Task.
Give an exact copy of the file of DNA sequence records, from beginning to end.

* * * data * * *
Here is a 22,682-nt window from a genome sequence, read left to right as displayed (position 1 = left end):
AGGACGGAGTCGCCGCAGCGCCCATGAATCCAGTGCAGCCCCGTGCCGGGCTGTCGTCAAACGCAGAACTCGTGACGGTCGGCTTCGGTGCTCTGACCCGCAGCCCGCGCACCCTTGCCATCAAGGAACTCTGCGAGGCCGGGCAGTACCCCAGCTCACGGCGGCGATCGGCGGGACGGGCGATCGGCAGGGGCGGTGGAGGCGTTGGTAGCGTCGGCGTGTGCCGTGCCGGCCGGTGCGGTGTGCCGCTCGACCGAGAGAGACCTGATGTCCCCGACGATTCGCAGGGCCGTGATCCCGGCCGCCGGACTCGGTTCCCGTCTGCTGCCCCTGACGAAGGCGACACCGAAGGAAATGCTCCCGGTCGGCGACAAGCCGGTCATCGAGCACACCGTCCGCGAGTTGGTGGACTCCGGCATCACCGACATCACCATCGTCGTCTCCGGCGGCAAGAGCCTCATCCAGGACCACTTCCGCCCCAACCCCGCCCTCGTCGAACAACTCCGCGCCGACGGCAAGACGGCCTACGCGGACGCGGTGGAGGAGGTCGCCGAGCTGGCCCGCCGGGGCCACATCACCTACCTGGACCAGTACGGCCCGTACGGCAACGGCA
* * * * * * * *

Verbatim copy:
Here is a 22,682-nt window from a genome sequence, read left to right as displayed (position 1 = left end):
AGGACGGAGTCGCCGCAGCGCCCATGAATCCAGTGCAGCCCCGTGCCGGGCTGTCGTCAAACGCAGAACTCGTGACGGTCGGCTTCGGTGCTCTGACCCGCAGCCCGCGCACCCTTGCCATCAAGGAACTCTGCGAGGCCGGGCAGTACCCCAGCTCACGGCGGCGATCGGCGGGACGGGCGATCGGCAGGGGCGGTGGAGGCGTTGGTAGCGTCGGCGTGTGCCGTGCCGGCCGGTGCGGTGTGCCGCTCGACCGAGAGAGACCTGATGTCCCCGACGATTCGCAGGGCCGTGATCCCGGCCGCCGGACTCGGTTCCCGTCTGCTGCCCCTGACGAAGGCGACACCGAAGGAAATGCTCCCGGTCGGCGACAAGCCGGTCATCGAGCACACCGTCCGCGAGTTGGTGGACTCCGGCATCACCGACATCACCATCGTCGTCTCCGGCGGCAAGAGCCTCATCCAGGACCACTTCCGCCCCAACCCCGCCCTCGTCGAACAACTCCGCGCCGACGGCAAGACGGCCTACGCGGACGCGGTGGAGGAGGTCGCCGAGCTGGCCCGCCGGGGCCACATCACCTACCTGGACCAGTACGGCCCGTACGGCAACGGCA